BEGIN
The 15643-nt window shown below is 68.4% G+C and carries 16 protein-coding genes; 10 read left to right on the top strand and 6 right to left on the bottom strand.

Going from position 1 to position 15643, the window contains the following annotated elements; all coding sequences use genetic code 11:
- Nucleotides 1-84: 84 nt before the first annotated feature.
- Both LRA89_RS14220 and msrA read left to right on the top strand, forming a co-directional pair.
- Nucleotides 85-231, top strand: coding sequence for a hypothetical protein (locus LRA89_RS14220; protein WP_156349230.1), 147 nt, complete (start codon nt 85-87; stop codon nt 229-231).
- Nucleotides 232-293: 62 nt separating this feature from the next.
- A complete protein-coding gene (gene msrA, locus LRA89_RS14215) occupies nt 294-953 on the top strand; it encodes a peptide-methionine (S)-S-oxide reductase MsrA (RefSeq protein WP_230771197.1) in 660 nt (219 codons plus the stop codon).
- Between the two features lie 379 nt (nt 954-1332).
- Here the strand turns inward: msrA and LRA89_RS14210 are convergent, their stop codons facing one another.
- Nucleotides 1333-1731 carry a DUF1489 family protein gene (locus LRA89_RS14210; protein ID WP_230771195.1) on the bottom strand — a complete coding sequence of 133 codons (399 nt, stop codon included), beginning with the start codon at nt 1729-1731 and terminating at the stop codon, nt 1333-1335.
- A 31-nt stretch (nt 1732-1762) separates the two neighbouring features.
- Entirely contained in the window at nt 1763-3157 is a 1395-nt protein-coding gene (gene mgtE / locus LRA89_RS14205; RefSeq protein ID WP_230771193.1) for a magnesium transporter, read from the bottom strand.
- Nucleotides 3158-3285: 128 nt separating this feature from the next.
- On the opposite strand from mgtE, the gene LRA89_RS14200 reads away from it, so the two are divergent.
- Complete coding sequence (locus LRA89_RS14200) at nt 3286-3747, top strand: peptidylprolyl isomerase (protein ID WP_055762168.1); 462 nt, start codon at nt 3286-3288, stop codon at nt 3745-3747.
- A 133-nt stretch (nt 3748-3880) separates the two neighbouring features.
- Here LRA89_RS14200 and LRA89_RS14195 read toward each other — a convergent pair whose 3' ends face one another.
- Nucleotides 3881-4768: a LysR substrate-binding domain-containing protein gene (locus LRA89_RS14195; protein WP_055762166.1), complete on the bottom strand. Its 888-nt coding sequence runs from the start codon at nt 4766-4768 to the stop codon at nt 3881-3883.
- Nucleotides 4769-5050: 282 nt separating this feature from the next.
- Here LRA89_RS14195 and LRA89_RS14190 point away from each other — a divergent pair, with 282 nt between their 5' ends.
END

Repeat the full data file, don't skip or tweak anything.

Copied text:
The 15643-nt window shown below is 68.4% G+C and carries 16 protein-coding genes; 10 read left to right on the top strand and 6 right to left on the bottom strand.

Going from position 1 to position 15643, the window contains the following annotated elements; all coding sequences use genetic code 11:
- Nucleotides 1-84: 84 nt before the first annotated feature.
- Both LRA89_RS14220 and msrA read left to right on the top strand, forming a co-directional pair.
- Nucleotides 85-231, top strand: coding sequence for a hypothetical protein (locus LRA89_RS14220; protein WP_156349230.1), 147 nt, complete (start codon nt 85-87; stop codon nt 229-231).
- Nucleotides 232-293: 62 nt separating this feature from the next.
- A complete protein-coding gene (gene msrA, locus LRA89_RS14215) occupies nt 294-953 on the top strand; it encodes a peptide-methionine (S)-S-oxide reductase MsrA (RefSeq protein WP_230771197.1) in 660 nt (219 codons plus the stop codon).
- Between the two features lie 379 nt (nt 954-1332).
- Here the strand turns inward: msrA and LRA89_RS14210 are convergent, their stop codons facing one another.
- Nucleotides 1333-1731 carry a DUF1489 family protein gene (locus LRA89_RS14210; protein ID WP_230771195.1) on the bottom strand — a complete coding sequence of 133 codons (399 nt, stop codon included), beginning with the start codon at nt 1729-1731 and terminating at the stop codon, nt 1333-1335.
- A 31-nt stretch (nt 1732-1762) separates the two neighbouring features.
- Entirely contained in the window at nt 1763-3157 is a 1395-nt protein-coding gene (gene mgtE / locus LRA89_RS14205; RefSeq protein ID WP_230771193.1) for a magnesium transporter, read from the bottom strand.
- Nucleotides 3158-3285: 128 nt separating this feature from the next.
- On the opposite strand from mgtE, the gene LRA89_RS14200 reads away from it, so the two are divergent.
- Complete coding sequence (locus LRA89_RS14200) at nt 3286-3747, top strand: peptidylprolyl isomerase (protein ID WP_055762168.1); 462 nt, start codon at nt 3286-3288, stop codon at nt 3745-3747.
- A 133-nt stretch (nt 3748-3880) separates the two neighbouring features.
- Here LRA89_RS14200 and LRA89_RS14195 read toward each other — a convergent pair whose 3' ends face one another.
- Nucleotides 3881-4768: a LysR substrate-binding domain-containing protein gene (locus LRA89_RS14195; protein WP_055762166.1), complete on the bottom strand. Its 888-nt coding sequence runs from the start codon at nt 4766-4768 to the stop codon at nt 3881-3883.
- Nucleotides 4769-5050: 282 nt separating this feature from the next.
- Here LRA89_RS14195 and LRA89_RS14190 point away from each other — a divergent pair, with 282 nt between their 5' ends.